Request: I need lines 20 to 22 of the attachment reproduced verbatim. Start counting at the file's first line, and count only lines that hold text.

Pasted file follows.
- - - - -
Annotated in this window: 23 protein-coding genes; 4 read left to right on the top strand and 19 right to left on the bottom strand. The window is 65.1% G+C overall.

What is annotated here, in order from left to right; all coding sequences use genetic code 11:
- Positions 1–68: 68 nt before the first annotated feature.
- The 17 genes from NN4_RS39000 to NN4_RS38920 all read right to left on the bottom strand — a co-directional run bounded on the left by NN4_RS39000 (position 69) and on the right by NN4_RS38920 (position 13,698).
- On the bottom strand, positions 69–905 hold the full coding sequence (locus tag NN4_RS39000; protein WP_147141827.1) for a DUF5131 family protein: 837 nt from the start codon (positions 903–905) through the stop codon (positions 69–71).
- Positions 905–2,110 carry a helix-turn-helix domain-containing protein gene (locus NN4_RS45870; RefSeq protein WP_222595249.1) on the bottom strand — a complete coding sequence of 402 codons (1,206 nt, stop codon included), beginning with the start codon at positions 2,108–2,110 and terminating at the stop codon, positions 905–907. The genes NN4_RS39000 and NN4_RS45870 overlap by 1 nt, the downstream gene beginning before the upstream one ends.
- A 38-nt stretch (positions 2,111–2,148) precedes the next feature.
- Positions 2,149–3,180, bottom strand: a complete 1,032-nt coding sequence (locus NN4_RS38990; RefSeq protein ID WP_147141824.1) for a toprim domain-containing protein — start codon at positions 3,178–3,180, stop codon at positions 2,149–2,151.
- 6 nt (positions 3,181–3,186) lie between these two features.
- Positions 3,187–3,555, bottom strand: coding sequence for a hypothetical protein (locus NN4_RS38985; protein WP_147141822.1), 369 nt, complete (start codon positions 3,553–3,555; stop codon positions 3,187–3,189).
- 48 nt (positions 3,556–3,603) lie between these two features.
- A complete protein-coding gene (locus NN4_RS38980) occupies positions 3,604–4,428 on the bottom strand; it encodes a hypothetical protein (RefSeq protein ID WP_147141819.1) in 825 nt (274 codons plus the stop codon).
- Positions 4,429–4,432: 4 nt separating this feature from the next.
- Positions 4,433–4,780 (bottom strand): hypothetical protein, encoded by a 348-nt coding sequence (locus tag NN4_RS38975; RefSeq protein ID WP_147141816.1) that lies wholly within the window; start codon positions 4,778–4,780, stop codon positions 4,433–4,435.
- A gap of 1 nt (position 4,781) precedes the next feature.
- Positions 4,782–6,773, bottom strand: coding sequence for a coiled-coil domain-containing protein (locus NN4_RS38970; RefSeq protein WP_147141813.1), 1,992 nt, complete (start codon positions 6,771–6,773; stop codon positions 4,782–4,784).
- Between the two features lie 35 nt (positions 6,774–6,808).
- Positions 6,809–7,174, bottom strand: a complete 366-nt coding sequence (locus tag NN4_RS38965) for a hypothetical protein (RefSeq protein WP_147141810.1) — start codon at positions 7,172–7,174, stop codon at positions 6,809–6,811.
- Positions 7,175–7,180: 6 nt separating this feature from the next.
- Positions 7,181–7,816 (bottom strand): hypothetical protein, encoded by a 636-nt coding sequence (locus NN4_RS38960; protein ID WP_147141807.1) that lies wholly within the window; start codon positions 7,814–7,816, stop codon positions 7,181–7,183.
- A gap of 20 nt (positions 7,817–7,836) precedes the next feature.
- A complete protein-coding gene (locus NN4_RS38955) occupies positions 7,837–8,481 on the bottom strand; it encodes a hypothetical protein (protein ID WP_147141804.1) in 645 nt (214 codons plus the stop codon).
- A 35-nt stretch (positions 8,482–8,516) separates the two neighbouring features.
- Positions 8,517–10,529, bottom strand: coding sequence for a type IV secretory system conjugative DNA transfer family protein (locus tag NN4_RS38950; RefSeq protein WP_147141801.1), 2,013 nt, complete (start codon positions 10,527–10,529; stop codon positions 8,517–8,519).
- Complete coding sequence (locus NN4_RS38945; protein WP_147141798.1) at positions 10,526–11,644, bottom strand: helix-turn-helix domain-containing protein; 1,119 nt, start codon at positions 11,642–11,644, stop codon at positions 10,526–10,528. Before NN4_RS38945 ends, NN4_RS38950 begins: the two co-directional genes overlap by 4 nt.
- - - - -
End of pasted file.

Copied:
- Positions 7,181–7,816 (bottom strand): hypothetical protein, encoded by a 636-nt coding sequence (locus NN4_RS38960; protein ID WP_147141807.1) that lies wholly within the window; start codon positions 7,814–7,816, stop codon positions 7,181–7,183.
- A gap of 20 nt (positions 7,817–7,836) precedes the next feature.
- A complete protein-coding gene (locus NN4_RS38955) occupies positions 7,837–8,481 on the bottom strand; it encodes a hypothetical protein (protein ID WP_147141804.1) in 645 nt (214 codons plus the stop codon).